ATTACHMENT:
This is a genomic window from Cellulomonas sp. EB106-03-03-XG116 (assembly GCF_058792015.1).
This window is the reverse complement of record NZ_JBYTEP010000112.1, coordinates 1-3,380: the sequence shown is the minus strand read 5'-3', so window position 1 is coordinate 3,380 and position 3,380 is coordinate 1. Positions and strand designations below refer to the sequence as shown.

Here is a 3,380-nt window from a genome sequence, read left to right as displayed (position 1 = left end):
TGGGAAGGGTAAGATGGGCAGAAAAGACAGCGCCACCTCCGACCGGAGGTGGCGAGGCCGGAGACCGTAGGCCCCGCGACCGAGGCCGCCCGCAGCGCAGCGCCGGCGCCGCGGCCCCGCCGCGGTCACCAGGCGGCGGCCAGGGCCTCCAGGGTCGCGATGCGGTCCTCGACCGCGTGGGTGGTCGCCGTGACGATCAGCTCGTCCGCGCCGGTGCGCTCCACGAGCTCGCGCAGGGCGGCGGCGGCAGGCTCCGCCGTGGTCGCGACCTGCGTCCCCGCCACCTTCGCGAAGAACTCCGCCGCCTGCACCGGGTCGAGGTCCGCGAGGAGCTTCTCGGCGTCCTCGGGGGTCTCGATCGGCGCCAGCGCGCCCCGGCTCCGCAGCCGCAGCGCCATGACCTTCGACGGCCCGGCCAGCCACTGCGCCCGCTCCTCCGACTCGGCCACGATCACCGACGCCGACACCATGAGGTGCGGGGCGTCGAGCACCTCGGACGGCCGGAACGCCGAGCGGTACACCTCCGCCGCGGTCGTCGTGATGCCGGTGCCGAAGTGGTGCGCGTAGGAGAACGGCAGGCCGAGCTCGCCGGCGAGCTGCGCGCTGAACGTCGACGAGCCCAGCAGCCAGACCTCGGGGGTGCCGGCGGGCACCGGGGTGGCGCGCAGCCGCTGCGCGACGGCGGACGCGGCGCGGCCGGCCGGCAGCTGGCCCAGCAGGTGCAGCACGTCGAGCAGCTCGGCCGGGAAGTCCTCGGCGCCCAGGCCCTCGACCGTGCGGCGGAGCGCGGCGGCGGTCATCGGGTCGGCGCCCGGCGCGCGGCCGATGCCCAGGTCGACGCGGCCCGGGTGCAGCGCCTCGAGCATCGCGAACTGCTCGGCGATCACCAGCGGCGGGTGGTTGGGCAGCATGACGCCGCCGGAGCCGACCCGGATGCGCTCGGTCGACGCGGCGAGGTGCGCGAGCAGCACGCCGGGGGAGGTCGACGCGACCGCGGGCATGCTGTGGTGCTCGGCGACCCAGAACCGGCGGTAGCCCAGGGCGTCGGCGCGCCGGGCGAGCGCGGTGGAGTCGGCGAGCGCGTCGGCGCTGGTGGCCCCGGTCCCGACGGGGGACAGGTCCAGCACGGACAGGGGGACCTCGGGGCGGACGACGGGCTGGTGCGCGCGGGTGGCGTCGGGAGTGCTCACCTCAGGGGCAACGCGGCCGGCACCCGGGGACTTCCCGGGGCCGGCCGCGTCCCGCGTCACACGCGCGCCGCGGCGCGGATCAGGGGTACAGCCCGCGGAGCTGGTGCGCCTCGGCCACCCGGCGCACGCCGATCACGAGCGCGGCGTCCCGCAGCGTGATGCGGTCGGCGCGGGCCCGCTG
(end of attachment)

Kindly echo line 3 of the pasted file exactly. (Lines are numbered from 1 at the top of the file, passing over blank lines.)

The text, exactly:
Here is a 3,380-nt window from a genome sequence, read left to right as displayed (position 1 = left end):